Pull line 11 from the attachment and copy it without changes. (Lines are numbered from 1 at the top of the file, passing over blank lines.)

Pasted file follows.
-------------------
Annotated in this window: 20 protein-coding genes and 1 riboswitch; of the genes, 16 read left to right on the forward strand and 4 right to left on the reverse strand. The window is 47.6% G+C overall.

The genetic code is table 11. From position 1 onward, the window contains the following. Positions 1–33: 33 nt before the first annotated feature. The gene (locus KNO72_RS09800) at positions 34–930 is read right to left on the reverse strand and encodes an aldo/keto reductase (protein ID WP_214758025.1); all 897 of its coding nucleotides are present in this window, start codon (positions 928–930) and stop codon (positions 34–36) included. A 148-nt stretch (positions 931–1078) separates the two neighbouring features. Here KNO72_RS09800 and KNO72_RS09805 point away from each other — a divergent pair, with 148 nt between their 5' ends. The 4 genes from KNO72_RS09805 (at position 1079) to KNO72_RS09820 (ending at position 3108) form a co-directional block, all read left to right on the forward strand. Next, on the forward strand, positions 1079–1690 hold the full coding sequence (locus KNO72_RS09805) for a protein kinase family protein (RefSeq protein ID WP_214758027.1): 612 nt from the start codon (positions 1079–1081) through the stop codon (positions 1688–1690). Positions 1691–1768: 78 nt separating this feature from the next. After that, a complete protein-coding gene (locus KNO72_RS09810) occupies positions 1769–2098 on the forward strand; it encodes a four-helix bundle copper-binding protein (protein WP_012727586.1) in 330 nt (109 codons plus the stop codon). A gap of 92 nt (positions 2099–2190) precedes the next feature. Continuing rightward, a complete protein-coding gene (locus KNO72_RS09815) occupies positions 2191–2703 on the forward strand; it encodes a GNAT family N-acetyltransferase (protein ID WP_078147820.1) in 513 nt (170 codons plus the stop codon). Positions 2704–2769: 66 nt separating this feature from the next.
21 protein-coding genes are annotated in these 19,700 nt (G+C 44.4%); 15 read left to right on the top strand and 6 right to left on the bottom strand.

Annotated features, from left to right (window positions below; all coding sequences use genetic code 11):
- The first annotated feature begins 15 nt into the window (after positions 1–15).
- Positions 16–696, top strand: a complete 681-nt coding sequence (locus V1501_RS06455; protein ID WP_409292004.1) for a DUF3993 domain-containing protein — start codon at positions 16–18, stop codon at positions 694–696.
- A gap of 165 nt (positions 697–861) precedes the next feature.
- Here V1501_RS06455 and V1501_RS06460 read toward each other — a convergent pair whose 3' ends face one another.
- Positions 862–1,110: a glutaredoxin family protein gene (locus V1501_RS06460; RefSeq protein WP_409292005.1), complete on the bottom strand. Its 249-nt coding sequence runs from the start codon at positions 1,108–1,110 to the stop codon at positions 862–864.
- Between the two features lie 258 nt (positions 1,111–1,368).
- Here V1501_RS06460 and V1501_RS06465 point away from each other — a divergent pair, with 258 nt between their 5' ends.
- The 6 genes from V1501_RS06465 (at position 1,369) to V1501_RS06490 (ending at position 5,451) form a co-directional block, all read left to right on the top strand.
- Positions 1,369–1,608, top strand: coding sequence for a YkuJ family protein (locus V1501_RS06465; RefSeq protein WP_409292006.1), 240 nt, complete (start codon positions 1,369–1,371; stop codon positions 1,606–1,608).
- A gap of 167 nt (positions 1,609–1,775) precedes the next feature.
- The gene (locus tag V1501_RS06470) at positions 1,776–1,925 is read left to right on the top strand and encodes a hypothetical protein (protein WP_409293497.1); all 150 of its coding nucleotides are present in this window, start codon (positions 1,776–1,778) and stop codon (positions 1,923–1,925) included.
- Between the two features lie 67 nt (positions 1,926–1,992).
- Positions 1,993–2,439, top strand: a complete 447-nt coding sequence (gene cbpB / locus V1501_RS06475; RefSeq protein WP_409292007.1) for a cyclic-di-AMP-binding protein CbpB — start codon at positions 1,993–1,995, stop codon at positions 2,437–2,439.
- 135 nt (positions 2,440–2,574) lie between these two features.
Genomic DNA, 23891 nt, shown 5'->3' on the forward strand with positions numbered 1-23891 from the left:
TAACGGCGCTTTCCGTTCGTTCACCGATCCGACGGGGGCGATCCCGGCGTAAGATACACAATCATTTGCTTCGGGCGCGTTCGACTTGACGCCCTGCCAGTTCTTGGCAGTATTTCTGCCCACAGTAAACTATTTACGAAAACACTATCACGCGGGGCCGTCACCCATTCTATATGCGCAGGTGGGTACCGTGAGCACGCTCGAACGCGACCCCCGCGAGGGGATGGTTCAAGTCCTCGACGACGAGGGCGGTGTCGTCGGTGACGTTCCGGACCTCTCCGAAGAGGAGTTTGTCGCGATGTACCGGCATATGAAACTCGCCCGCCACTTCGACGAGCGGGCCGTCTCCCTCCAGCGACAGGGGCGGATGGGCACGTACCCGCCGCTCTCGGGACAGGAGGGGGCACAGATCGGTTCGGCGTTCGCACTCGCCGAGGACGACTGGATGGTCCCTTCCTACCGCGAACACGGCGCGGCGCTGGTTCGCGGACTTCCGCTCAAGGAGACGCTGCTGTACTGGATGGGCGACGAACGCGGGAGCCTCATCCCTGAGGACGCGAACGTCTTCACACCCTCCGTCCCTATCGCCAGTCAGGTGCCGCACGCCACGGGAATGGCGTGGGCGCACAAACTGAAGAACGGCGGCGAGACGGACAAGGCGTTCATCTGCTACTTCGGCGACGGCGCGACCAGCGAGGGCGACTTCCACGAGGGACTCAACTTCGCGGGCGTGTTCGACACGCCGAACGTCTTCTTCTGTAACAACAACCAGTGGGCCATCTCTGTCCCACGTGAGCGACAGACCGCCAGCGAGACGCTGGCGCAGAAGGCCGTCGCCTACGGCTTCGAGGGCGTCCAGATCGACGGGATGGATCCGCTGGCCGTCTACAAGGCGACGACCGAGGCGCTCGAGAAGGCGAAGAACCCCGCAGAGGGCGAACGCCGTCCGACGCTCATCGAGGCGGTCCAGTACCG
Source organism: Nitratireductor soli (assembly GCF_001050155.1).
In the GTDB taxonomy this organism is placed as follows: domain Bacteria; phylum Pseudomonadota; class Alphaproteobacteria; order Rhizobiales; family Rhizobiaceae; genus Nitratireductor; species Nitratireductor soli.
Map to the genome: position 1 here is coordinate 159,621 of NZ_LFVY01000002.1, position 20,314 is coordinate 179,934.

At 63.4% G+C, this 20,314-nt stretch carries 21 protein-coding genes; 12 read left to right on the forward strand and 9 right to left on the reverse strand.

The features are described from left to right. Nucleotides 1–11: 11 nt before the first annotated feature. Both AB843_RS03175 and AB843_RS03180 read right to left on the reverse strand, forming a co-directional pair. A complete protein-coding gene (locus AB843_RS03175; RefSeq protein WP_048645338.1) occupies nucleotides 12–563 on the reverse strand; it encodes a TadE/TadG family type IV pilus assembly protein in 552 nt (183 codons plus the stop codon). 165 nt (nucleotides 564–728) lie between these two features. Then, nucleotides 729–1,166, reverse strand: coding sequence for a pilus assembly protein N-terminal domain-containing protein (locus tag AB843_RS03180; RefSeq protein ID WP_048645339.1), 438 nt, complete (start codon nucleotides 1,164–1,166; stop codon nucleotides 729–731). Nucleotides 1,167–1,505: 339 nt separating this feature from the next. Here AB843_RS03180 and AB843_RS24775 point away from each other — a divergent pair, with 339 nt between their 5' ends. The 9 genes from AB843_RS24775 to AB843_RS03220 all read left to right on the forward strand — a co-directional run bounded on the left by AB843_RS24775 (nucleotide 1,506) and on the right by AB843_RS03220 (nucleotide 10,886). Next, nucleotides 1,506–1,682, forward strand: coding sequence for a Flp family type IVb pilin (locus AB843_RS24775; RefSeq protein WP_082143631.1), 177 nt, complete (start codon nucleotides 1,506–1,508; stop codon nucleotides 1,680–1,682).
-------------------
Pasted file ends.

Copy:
- Here V1501_RS06460 and V1501_RS06465 point away from each other — a divergent pair, with 258 nt between their 5' ends.